ARC Review: Thorn

I snagged a copy of Thorn by Intisar Khanani at YallFEST 2019. My friend Grace and I both grabbed a copy and have been buddy reading this book the past couple of days. Reading the premise on the back, I thought it was interesting, but put off reading it and I need to add it to the list of books I regret putting off for so long! This book is so good in my opinion and I need to scream it into the world!

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Here is the synopsis from Goodreads:

Between her cruel family and the contempt she faces at court, Princess Alyrra has always longed to escape the confines of her royal life. But when she’s betrothed to the powerful prince Kestrin, Alyrra embarks on a journey to his land with little hope for a better future.

When a mysterious and terrifying sorceress robs Alyrra of both her identity and her role as princess, Alyrra seizes the opportunity to start a new life for herself as a goose girl.

But Alyrra soon finds that Kestrin is not what she expected. The more Alyrra learns of this new kingdom, the pain and suffering its people endure, as well as the danger facing Kestrin from the sorceress herself, the more she knows she can’t remain the goose girl forever.

With the fate of the kingdom at stake, Alyrra is caught between two worlds and ultimately must decide who she is, and what she stands for.

So when I picked up this books I didn’t realize it was a retelling of The Goose Girl, which is a story I am not familiar with. You don’t need to know the original fairytale to understand the plot, but part of me wishes I had read it before starting this book, just to know the original tale and know what has changed.

There were some things I was a little pressed with when reading: 1) There is a lot of filler. Not unnecessary filler, but there are several moments in the book where a scene could have been shortened or cut and it would still make sense. 2) I thought the ending was written in a muted way. If that makes sense. Instead of feeling like a relief from the action, it feels like a sort of continuation of the action of the plot, but slightly less alarming. This could be because it will be continued, or it wants to leave off on an uphill kind of feeling. Not sure, but it was new and different, and I’m not sure how I feel about it.

Besides the filler moments, which some may find unnecessary or annoying, the book is beautifully written. Though the filler is there, it does give us some intimate moments with Thorn and other people who will eventually become her friends. We get a context to their friendship and loyalty, which we wouldn’t get if those scenes were cut. I find myself wanting more interaction between Thorn and Valka though – especially since their lives have been switched. Or even more moments where Thorn sees Valka performing as the princess. We get several scenes as Thorn the Goose Girl, or Thorn the Horse Girl, or even Thorn the Peasant and not enough of Thorn the Princess.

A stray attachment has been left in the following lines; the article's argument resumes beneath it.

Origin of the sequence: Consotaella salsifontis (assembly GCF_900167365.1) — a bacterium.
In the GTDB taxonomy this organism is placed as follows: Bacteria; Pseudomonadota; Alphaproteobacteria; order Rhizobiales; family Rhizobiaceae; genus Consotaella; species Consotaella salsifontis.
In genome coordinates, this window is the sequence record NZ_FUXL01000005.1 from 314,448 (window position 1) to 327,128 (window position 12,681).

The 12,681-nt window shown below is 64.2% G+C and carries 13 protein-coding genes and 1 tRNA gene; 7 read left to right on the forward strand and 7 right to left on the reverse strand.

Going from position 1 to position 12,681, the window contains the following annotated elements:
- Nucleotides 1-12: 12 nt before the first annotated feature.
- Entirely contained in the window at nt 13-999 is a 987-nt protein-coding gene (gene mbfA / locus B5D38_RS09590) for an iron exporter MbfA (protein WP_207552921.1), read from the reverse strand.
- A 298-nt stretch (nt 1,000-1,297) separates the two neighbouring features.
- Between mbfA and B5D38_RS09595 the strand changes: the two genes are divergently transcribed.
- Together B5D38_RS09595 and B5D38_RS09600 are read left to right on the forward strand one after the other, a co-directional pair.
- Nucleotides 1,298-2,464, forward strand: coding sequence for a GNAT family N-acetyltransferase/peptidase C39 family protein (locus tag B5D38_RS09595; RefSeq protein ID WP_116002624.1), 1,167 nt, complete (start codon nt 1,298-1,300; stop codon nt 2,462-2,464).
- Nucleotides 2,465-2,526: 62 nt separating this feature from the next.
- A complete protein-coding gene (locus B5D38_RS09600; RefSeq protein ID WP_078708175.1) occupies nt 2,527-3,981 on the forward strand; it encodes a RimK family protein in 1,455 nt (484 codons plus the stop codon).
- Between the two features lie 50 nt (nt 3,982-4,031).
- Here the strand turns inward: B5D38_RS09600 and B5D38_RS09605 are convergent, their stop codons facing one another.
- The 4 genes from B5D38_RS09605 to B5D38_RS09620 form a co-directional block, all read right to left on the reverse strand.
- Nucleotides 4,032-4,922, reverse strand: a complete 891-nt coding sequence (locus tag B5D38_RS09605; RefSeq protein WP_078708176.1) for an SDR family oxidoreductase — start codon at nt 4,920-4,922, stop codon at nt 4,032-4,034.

Overall, I love the plot, I love the slow build up to Thorn’s relationships with everyone. It doesn’t feel spontaneous or rushed. Thorn’s personality doesn’t change in a dramatic way which I find is a problem in these personality switch books. She’s also a very genuine, sweet person and I’m loving these kinds of characters! Don’t get me wrong, I’m a sucker for the hardened, badass characters who doesn’t need anyone, but getting a kind, caring main character is a nice change of pace. I also appreciate the idea of a princess who hates being a princess, but hates it for the fake formalities and not because she’s selfish. Thorn as a character proves she wants a real, genuine life with real, genuine people – which is why when she is switched with Valka, she’s happy to hand over the lifestyle. But then she also reflects that she would like to keep her duties to help people, she just wants to do it in a less grandiose fashion.

Can you tell I really love this book?

After finishing the book, I’m still not sure what to rate this book. I liked the ending, though it was a little slow. I thought that everyone got what they deserved and justice, which is often mentioned in the book, was fairly given. Part of me wants to rate this at 5 stars, but there are those slow moments in the books I’m not sure I can let slide. My heart wants to go with 4.5 // 5 stars – it was almost a perfect story.

I think there are several moments when I wish it was sped up. Intisar likes to explain things well, which can slow down the plot. I appreciate the explanation, but the inconsistency with pacing is ultimately what is bringing down my score a little bit.

I’m going to have to go with a starstarstarstar.5 //5 stars for this book. It was almost perfect. This book has been published and is available for purchase if you’re interested in reading this well written, exciting new take on The Goose Girl.




If you this book sounds interesting, check out The Wrath and the Dawn by Renée Ahdieh. 






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